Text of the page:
Reflected Words: Meaning and Silence in Language and Translation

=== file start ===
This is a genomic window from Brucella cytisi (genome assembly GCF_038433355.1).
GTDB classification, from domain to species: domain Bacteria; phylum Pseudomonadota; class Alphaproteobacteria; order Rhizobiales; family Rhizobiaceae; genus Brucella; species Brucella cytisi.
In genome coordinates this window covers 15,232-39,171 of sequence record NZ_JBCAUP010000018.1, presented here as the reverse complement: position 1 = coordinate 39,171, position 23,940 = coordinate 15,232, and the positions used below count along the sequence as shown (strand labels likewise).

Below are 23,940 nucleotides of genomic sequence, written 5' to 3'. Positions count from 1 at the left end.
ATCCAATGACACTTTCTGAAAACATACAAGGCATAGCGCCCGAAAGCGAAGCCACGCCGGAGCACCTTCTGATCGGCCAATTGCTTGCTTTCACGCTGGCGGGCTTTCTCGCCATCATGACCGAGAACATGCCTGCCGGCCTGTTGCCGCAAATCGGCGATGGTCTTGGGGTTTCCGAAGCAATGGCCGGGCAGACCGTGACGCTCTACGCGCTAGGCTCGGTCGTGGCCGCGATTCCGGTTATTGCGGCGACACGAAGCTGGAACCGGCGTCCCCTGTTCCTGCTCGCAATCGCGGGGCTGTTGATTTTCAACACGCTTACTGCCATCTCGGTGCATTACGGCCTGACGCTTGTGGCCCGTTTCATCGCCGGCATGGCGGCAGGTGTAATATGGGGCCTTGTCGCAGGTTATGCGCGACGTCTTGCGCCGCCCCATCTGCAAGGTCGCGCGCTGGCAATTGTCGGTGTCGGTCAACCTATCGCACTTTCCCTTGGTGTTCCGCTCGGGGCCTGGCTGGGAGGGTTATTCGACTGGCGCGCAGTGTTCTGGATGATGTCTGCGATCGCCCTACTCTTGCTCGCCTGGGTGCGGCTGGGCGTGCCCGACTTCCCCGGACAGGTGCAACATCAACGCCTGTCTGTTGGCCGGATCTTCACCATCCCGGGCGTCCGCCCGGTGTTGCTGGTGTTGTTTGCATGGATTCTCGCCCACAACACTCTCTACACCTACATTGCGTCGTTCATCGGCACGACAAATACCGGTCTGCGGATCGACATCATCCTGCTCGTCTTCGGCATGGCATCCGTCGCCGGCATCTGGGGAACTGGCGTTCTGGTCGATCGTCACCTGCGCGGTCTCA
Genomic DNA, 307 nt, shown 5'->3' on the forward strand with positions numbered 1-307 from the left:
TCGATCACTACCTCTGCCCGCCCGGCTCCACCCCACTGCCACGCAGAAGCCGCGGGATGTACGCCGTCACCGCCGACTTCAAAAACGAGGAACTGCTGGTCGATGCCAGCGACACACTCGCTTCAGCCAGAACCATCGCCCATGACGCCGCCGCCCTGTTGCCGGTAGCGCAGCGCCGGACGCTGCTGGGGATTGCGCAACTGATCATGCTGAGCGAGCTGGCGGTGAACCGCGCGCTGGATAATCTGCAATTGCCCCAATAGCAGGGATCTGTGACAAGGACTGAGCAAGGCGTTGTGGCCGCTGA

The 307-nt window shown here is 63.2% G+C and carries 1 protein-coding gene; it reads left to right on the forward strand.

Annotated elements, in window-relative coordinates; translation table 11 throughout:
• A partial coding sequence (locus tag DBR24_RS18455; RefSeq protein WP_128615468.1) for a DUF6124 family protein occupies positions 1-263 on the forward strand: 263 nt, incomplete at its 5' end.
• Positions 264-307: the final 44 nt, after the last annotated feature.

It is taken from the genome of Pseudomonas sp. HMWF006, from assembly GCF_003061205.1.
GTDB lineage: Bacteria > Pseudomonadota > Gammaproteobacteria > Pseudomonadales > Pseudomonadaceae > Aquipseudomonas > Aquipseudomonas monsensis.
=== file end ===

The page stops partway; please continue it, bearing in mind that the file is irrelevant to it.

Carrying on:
What role does translation play in philosophy of language? Recent development in the field has drawn parallels between theories of translation and theories of meaning, evident primarily in the work of Davidson and Quine. Communication has often been viewed as an act of translation or interpretation between speakers, particularly by Davidson in later writings. I think it is equally useful to view translation as an act of communication, and this approach is particularly valuable because it leads us to the conclusion that meaning is created through dialectic processes. Although translation studies has recently emerged as a new and promising academic field, it usually separates philosophical analysis from literary criticism. Quine’s work is typical of the philosophical approach, which concerns itself with hypothetical translation situations. What is of importance in these cases is the general process of translation, separate from any specific language. Quine’s radical translation thought experiment involves an imagined language of which we had no “prior understanding.” Davidson considers this situation as well, but does not restrict himself to it. He is also interested in the actual problems of interpretation that occur between speakers, even if they are speakers of the same language. However, neither Quine nor Davidson deal with actual translation techniques for literary works, which are usually discussed only within the context of literary criticism. It is my contention that the philo-sophical significance of literary translation has for the most part been overlooked, and I hope to show that literary translation has something to contribute to the more general discussion of translation and meaning within philosophy of language.
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